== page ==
In other words, we are to live in a way that shows what it will be like to live in the new kingdom. We are to be witnesses to the change Jesus can bring about as we live in the every day. If we do, we will have considerable influence in the community.

Another way we can bring about change is actually living distinctly Christian lives.

(3) Preaching the Gospel

I left this one for last because I believe it’s the most important and that which we should ultimately be working towards. While changing laws and policies can bring about positive change in a society, they don’t deal with the core problem, which is the heart. When the Bible refers to the heart, it refers to our inner-self — our will, wants, and desires. It is what drives us. Naturally, we are sinful people. While laws and policies can restrain sin, it can’t cure it. Only the gospel can cure a sin sick heart.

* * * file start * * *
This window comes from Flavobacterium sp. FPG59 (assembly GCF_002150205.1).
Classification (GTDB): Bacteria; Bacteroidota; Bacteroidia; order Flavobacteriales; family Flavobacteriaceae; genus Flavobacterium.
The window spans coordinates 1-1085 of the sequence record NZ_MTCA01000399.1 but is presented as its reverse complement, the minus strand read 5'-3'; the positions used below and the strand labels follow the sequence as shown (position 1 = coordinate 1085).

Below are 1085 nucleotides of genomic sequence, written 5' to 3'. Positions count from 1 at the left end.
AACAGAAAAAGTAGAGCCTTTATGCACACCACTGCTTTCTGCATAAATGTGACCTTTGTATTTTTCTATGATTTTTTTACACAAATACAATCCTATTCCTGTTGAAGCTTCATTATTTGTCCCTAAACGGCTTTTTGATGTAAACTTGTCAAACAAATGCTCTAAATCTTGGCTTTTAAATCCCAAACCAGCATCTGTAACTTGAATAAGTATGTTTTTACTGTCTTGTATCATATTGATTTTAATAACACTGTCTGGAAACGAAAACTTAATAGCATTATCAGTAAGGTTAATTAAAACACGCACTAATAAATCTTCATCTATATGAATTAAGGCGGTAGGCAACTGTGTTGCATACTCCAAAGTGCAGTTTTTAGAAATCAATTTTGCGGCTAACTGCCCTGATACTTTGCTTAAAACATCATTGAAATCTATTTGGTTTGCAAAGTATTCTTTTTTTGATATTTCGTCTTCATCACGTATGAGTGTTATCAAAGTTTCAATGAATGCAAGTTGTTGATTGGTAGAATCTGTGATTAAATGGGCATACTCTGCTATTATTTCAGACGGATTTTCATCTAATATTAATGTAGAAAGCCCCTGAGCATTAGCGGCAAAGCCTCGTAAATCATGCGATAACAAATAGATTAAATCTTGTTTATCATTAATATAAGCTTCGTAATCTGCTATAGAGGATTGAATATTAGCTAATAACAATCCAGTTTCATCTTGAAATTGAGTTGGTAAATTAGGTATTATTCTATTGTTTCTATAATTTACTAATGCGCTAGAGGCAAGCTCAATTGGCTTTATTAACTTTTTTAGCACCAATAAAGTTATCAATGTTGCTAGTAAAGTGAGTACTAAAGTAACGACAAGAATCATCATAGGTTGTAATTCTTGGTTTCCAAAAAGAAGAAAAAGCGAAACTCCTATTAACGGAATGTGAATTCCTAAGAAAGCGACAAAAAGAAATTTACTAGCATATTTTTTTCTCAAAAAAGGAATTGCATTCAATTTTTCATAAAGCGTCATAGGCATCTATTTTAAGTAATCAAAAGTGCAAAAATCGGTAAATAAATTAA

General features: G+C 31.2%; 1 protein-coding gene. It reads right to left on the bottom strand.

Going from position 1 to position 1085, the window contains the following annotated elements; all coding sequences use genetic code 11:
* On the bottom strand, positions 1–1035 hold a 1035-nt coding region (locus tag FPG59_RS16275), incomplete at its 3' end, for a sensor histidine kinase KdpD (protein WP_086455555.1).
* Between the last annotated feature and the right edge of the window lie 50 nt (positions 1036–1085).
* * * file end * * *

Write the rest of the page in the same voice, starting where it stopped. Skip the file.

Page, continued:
When someone believes Jesus is their Lord and Savior, they experience a change in heart. Their desires, will, and wants should change. Instead of desiring sin, they should desire God. That desire should continually grow.

It is that desire that led David in Psalm 51:10 to pray,

“Create in me a clean heart, O God, and renew a right spirit within me.” (Ps 51:10)

Without his heart first being changed to desire the things of God, he would not have ever prayed that prayer. Nor would he have ever seen any life change.

If we truly want to make an impact on the cities in which we live, we need to preach the gospel. Telling others of the hope of Jesus. As they believe, their hearts will change, which should ultimately have an impact on the community as they live out their daily lives as disciples of Jesus.


Watch the sermon from which this post is developed.

We Should Work for the Good of Our Cities